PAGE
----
When I looked her up, I saw she had a 30-day program for beginners. I test-watched a video. She was fun and attractive, but it wasn’t distracting. It was more in the way certain ex-girlfriends are attractive—like we’d already had a bunch of sex that tapered off until she no longer found it exciting and left me for a guy who hikes. She said she wanted to be friends, and I said okay, but we never talked, and now I’m watching her YouTube channel because, honestly, I’m proud of her. I bookmarked Adriene’s channel and wrote myself a Post-It note: “Start 30 Days of Yoga Tomorrow!”
Then, I bought a yoga mat. I already had yoga pants—they made me feel sexy. But I mostly used them to eat popcorn.
It was another three months before I finally stood on the mat and hit play. By the end of the Day one video, my confidence was up. It wasn’t so hard. I went to my mirror and tried to lift my toe to my ear. I made it to my waist. My whole body shook, and I nearly fell over. I held onto the counter and wrenched my foot up another half-inch.
Day 2: I unfurled my yoga mat and my confidence shot up even higher. Adriene was great. Just when I’d find myself shaking, she’d say, “It’s okay to shake, that’s your body waking up!” and I’d think, “Yeah! My body is waking up!”
Day 7: We worked on our balance. She said, “Don’t be afraid to hold onto something!” just as I was about to fall over. “Thank you!” I told the video.
Day 10: I felt like a pro. My breathing was steadier, and my back didn’t hurt as much. I was taking stairs two at a time. Each day, after yoga, I went to the mirror and tried to touch my toe to my ear. I was getting closer. From my waist, I’d gotten to bellybutton.
Day 15: I barged into my friend’s apartment. “Look!” I grabbed my ankle and lifted my leg up to nearly my nipples. He glanced up from his computer and said, “New shoes?” So I FaceTimed my brother, stepped back, and said, “Look!” And he said, “Wow, pretty soon we’ll have to knock out your two front teeth.”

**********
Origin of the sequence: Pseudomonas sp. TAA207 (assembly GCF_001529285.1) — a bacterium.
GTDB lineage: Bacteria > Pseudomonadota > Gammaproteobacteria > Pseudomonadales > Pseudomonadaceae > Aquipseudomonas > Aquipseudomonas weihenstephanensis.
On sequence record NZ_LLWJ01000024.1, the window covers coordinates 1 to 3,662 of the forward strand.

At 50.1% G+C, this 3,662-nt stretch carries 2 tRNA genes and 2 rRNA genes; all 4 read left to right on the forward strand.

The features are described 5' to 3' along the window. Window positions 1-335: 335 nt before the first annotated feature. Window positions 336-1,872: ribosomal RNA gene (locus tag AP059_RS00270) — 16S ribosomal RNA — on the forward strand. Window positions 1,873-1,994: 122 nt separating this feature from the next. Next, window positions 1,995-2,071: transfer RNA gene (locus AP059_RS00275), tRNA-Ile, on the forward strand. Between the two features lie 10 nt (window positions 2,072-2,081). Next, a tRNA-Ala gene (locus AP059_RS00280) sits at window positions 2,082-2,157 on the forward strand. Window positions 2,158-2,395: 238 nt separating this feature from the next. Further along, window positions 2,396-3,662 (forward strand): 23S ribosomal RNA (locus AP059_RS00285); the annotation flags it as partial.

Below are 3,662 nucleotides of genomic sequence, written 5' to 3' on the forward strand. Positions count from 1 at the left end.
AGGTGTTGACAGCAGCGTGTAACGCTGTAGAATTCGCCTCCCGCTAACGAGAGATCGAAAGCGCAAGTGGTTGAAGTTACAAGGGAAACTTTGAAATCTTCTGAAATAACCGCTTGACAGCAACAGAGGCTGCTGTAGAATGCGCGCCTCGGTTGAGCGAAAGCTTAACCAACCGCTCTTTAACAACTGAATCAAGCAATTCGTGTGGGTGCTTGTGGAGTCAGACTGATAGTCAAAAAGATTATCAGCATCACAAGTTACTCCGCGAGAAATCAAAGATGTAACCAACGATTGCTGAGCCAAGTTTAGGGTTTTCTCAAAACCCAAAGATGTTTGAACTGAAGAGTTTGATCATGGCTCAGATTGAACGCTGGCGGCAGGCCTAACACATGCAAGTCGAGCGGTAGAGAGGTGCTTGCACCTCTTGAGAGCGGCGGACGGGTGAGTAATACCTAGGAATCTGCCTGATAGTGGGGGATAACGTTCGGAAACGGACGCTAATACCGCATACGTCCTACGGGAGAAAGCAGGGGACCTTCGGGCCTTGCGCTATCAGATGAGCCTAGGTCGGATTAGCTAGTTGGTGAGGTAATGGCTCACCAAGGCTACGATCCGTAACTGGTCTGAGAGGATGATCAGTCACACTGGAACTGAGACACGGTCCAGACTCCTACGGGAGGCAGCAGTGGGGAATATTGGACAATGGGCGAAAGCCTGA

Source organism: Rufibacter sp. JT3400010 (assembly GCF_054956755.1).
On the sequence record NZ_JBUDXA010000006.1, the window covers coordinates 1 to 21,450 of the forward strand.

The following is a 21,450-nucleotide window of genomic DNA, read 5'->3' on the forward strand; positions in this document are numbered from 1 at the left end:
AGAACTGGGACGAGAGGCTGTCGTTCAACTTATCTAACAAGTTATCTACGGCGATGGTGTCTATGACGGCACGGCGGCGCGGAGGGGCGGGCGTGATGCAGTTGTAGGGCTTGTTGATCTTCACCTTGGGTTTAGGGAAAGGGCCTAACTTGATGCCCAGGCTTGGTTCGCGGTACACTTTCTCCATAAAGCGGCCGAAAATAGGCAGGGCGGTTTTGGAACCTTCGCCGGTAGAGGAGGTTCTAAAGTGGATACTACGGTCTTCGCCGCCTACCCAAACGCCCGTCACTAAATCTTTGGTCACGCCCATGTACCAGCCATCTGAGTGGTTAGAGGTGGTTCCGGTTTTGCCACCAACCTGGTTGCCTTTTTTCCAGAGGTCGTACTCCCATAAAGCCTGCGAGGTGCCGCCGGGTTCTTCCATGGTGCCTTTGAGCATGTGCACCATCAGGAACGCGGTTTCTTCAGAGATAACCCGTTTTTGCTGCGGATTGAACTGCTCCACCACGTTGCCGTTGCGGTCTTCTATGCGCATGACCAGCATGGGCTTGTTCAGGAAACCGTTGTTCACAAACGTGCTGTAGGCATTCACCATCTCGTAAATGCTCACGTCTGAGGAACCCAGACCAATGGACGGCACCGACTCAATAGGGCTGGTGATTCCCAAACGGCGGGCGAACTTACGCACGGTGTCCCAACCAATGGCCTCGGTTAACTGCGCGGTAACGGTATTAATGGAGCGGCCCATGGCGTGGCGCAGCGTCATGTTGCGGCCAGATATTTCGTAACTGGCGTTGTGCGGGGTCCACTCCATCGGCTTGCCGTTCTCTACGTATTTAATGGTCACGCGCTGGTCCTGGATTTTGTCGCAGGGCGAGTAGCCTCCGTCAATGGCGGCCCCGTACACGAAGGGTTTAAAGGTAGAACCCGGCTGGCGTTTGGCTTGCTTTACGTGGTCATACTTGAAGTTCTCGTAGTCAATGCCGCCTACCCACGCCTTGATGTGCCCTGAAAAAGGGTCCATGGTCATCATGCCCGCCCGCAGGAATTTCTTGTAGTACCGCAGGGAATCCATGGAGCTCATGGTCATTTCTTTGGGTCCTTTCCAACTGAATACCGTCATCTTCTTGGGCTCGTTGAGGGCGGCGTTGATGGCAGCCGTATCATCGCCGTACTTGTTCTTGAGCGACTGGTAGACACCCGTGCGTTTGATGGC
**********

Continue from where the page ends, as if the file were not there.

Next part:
I completed Adriene’s 30-Day Challenge and wanted more. I began targeting different parts of my body—like my back, which twanged from working on a computer all day. Then my shoulders, which were tired of carrying my backpack. Soft abs? Yoga for abs. Stress? Yoga for stress. Trouble sleeping? Yoga for sleep. Trouble waking up? Morning energizing yoga. Neck, anxiety, sleepiness, hunger, addiction, love, despair—each time, it was “yoga, baby!”
It’s no wonder that after two months of my yoga journey when I developed a pain in my hip, I looked up “Yoga with Adriene Hips.” Every morning I did my Energizing Morning Yoga followed by the six-minute hip video. I got a standing desk at work and listened to a lot of Shakira to keep my hips moving. In conversations, I’d bend over, lift one leg, and frog-crouch. When people asked what I was doing, I’d say, “My hips hurt, so I’m doing yoga for them.” Then, catching the look on their face, I’d follow it with, “But I am not a yoga person!”
The hip pain persisted. Finally, I realized I had to see my doctor, a woman named Doctor Lee. She, unlike Adriene, is attractive in a way that either scares you into (or out of) an erection. I explained to her how I’d been taking such good care of my body with yoga. She poked my hip, I cringed, and she told me I had developed tendonitis in my hip.
“You said you’re doing yoga?” she asked, writing out a prescription.
“It shouldn’t have caused this, but it will make it worse, so you’ll have to take a break from it for a while.”
I was horrified. “But I’ve been doing so well!” I protested. I wanted to explain that I suffer from a rare condition of having an addictive personality but no willpower, which means I can only stick to things by making myself addicted to them. But she knew this already.
“Can I just do a little yoga?” I tried.
She frowned. “No—there is no telling what makes it worse since I don’t know the routines you’re using. But either way, it’s best to just take a little break. You can try to go back to it in a couple of weeks.”
In a desperate attempt at one last argument, I said, “But look, I can almost touch my toe to my ear!” I lifted my foot and nearly fell over but caught myself. My toe was clearly on its way to my ear. I’d make it soon. I was sure of it. When I fully regained my balance, a look settled over her face that I couldn’t read right away.
“How often do you do that?” she asked.
“Lift your leg like that?”
Her look hadn’t changed. I felt cornered by her eyes.
“I—” and then I realized what her look was saying.
Doctor Lee sighed.
I said, “Oh.”
And she said, “Yeah.”